Gender discrimination in the IT Industry

Since Harvey Weinstein had been accused of sexual harassment, women across the globe opened up about various forms of abuse and discrimination on the part of their male counterparts at workplaces. It turned out, that the discrimination or harassment against women was not only limited to Hollywood, but it was pervasive in every other work […]

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Since Harvey Weinstein had been accused of sexual harassment, women across the globe opened up about various forms of abuse and discrimination on the part of their male counterparts at workplaces. It turned out, that the discrimination or harassment against women was not only limited to Hollywood, but it was pervasive in every other work sector from academia, corporate offices to the IT industry.

Tech industry is very much prone to sexual harassment owning to the fact that only 16 percent of it constitute women Executive, which makes the quarter of the whole industry compromising women, and the rest being men. Whether it’s discrimination in the form of sexual violence, less pays, or another form of subtler discrimination. Every form of discrimination is at play.

Though the workplace harassment issue was brought into notice in 1991, in its full impact, in the case of Anita Hill Vs Thomas Clarence. Which was eventually decided in favor of Thomas. Yet, the gender discrimination issue up until now in the IT industry mainly went unnoticed. Cases after cases were filed by women against such discrimination, but all in vain. The case would rather go in the favor of male counterparts on the pretext of ‘not enough evidence’, or the female complainants were either fired or forced to take the case back.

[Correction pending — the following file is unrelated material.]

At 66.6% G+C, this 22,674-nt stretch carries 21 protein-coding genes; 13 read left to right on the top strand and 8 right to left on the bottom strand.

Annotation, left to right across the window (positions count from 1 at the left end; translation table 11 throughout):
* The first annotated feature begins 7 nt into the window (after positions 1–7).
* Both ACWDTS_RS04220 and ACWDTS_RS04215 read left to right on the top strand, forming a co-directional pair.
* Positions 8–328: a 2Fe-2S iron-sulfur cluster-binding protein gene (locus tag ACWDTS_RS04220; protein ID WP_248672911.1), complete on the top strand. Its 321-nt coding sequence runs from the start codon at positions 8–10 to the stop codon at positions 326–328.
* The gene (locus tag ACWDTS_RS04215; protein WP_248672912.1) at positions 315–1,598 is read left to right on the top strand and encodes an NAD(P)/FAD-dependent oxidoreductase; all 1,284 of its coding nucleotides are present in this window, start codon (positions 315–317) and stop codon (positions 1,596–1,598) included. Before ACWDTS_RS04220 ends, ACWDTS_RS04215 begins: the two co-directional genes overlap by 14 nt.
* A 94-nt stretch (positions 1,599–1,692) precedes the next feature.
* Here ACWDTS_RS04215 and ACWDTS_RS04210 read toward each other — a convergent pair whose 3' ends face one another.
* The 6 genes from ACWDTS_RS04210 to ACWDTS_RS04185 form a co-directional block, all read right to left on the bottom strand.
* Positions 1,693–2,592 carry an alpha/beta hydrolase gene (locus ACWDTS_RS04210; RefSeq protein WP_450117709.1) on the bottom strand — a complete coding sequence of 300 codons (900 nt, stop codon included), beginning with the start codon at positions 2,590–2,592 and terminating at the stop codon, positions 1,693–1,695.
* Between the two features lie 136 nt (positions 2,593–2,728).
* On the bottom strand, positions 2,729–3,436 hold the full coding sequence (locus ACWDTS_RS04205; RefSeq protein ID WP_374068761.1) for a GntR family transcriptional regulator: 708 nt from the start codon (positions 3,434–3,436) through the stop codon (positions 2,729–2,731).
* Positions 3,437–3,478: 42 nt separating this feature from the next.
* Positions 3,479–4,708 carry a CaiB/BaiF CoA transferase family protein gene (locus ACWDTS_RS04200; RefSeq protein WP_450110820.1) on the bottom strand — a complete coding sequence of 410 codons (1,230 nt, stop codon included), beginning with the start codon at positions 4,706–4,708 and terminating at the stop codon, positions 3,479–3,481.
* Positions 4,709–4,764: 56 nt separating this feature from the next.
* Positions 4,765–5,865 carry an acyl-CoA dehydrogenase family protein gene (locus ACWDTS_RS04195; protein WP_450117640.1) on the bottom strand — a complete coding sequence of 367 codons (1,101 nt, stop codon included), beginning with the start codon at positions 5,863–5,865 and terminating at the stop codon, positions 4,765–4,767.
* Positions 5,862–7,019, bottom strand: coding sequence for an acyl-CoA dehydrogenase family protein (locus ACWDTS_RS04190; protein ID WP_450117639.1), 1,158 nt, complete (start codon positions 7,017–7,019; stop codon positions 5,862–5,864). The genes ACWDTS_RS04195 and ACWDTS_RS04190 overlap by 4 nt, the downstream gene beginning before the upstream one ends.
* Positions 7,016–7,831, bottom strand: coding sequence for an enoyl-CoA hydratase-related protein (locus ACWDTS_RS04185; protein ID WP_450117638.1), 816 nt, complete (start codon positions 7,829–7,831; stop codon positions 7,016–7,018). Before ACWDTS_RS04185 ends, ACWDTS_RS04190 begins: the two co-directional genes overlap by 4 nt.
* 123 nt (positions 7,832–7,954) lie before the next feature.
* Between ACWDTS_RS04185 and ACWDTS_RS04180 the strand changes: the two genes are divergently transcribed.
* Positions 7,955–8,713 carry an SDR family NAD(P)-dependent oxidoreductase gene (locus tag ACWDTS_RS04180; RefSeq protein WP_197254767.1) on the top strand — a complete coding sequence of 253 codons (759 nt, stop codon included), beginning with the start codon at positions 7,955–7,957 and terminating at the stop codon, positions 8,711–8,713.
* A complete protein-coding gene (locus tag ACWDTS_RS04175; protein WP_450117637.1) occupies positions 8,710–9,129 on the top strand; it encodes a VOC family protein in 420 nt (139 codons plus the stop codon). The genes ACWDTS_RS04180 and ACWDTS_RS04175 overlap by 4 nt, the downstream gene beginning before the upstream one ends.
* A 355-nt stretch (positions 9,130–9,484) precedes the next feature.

One such example is that of Whitney Wolf, co-founder of Tinder, who had filed complaints against her male co-founders. But got fired instead by the CEO of the company. The other example being Susan Fowler, an engineer who worked for Uber when she disclosed her harassment at the hands of a senior manager. She was rather threatened, that she would get fired for accusing a man, who was ‘highly skilled’.

From Tesla to Silicon Valley and Wall Street, women workers have experienced harassment. One such research was conducted by some tech women in the Silicone Valley, titled ‘The Elephant in the Valleys. They interviewed more than two hundred senior women workers there, and the results were huge. More than 80 percent of women told that they were frequently been referred to as ‘too aggressive’. 60 percent of women confessed to having faced unwanted advances by their male counterparts. And a large number of women confessed that they have been afraid to make a complaint of any sort against this pervasive discrimination.

This year, according to Melinda Gates in one of her statements, is because of the influence of men in the field, where their investments are huge. There exists an asymmetry of power. Which is responsible for a huge level of discrimination against women in the tech industry. Now, whether it was Wall Street,  Tesla, or Silicon Valley, they were mainly initiated mostly by men in the beginning. Where the only focus was on ‘inventing’ and ‘profit’, and no focus on human resource management, where rules are fixed for the safety of women. The rules have always been residing under some piles of dust. The women complainants have mostly laughed away, or they are threatened, and most cases fired.

The founder and CEO of Arianna Huffington have to say about such a situation, “The only people who didn’t know what was happening in Silicon Valley were the ones trying very hard not to see what was right in front of them. I don’t think there’s a woman who has worked in tech who hasn’t experienced some form of bias or sexual harassment somewhere along the way—myself included.”